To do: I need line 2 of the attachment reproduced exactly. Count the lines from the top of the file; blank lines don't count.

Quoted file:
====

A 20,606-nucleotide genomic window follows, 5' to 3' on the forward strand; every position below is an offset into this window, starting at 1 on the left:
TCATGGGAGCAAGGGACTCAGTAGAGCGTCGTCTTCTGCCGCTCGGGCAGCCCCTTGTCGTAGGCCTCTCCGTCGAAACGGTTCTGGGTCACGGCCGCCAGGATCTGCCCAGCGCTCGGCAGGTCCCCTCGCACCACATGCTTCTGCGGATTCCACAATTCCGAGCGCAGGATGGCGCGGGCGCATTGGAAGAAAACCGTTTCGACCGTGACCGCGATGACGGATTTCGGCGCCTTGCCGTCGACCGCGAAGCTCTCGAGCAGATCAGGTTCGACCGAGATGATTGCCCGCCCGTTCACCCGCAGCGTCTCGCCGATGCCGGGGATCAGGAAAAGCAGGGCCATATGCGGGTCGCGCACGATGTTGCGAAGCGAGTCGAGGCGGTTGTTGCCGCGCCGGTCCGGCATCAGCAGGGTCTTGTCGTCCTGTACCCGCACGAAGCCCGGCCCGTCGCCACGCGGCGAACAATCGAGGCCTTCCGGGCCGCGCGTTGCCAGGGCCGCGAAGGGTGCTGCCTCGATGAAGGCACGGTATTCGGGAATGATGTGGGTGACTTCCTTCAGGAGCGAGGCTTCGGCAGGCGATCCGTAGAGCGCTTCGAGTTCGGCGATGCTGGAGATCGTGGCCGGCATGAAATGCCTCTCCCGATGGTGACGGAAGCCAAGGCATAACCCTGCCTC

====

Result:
TCATGGGAGCAAGGGACTCAGTAGAGCGTCGTCTTCTGCCGCTCGGGCAGCCCCTTGTCGTAGGCCTCTCCGTCGAAACGGTTCTGGGTCACGGCCGCCAGGATCTGCCCAGCGCTCGGCAGGTCCCCTCGCACCACATGCTTCTGCGGATTCCACAATTCCGAGCGCAGGATGGCGCGGGCGCATTGGAAGAAAACCGTTTCGACCGTGACCGCGATGACGGATTTCGGCGCCTTGCCGTCGACCGCGAAGCTCTCGAGCAGATCAGGTTCGACCGAGATGATTGCCCGCCCGTTCACCCGCAGCGTCTCGCCGATGCCGGGGATCAGGAAAAGCAGGGCCATATGCGGGTCGCGCACGATGTTGCGAAGCGAGTCGAGGCGGTTGTTGCCGCGCCGGTCCGGCATCAGCAGGGTCTTGTCGTCCTGTACCCGCACGAAGCCCGGCCCGTCGCCACGCGGCGAACAATCGAGGCCTTCCGGGCCGCGCGTTGCCAGGGCCGCGAAGGGTGCTGCCTCGATGAAGGCACGGTATTCGGGAATGATGTGGGTGACTTCCTTCAGGAGCGAGGCTTCGGCAGGCGATCCGTAGAGCGCTTCGAGTTCGGCGATGCTGGAGATCGTGGCCGGCATGAAATGCCTCTCCCGATGGTGACGGAAGCCAAGGCATAACCCTGCCTC